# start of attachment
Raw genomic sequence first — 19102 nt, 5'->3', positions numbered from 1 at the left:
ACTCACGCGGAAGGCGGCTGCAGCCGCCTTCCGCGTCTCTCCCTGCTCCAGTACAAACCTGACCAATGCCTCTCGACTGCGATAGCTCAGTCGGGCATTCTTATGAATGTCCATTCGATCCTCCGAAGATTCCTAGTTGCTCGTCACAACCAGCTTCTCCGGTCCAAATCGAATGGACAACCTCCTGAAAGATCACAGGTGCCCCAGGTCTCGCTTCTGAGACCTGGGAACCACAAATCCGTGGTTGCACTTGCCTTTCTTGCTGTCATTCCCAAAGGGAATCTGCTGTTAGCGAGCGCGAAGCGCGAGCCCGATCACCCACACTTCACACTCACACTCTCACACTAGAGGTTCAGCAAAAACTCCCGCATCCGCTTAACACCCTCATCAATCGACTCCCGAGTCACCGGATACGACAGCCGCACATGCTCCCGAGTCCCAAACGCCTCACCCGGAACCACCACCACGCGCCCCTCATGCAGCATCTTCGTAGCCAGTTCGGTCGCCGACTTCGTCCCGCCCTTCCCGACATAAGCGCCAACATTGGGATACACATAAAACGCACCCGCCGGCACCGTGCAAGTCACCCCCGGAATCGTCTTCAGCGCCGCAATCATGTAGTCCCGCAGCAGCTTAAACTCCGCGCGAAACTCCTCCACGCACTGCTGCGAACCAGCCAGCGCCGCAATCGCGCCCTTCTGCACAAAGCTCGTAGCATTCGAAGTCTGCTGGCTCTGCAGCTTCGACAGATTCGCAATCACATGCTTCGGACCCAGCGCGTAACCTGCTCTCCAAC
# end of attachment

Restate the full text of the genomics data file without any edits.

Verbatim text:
Raw genomic sequence first — 19102 nt, 5'->3', positions numbered from 1 at the left:
ACTCACGCGGAAGGCGGCTGCAGCCGCCTTCCGCGTCTCTCCCTGCTCCAGTACAAACCTGACCAATGCCTCTCGACTGCGATAGCTCAGTCGGGCATTCTTATGAATGTCCATTCGATCCTCCGAAGATTCCTAGTTGCTCGTCACAACCAGCTTCTCCGGTCCAAATCGAATGGACAACCTCCTGAAAGATCACAGGTGCCCCAGGTCTCGCTTCTGAGACCTGGGAACCACAAATCCGTGGTTGCACTTGCCTTTCTTGCTGTCATTCCCAAAGGGAATCTGCTGTTAGCGAGCGCGAAGCGCGAGCCCGATCACCCACACTTCACACTCACACTCTCACACTAGAGGTTCAGCAAAAACTCCCGCATCCGCTTAACACCCTCATCAATCGACTCCCGAGTCACCGGATACGACAGCCGCACATGCTCCCGAGTCCCAAACGCCTCACCCGGAACCACCACCACGCGCCCCTCATGCAGCATCTTCGTAGCCAGTTCGGTCGCCGACTTCGTCCCGCCCTTCCCGACATAAGCGCCAACATTGGGATACACATAAAACGCACCCGCCGGCACCGTGCAAGTCACCCCCGGAATCGTCTTCAGCGCCGCAATCATGTAGTCCCGCAGCAGCTTAAACTCCGCGCGAAACTCCTCCACGCACTGCTGCGAACCAGCCAGCGCCGCAATCGCGCCCTTCTGCACAAAGCTCGTAGCATTCGAAGTCTGCTGGCTCTGCAGCTTCGACAGATTCGCAATCACATGCTTCGGACCCAGCGCGTAACCTGCTCTCCAAC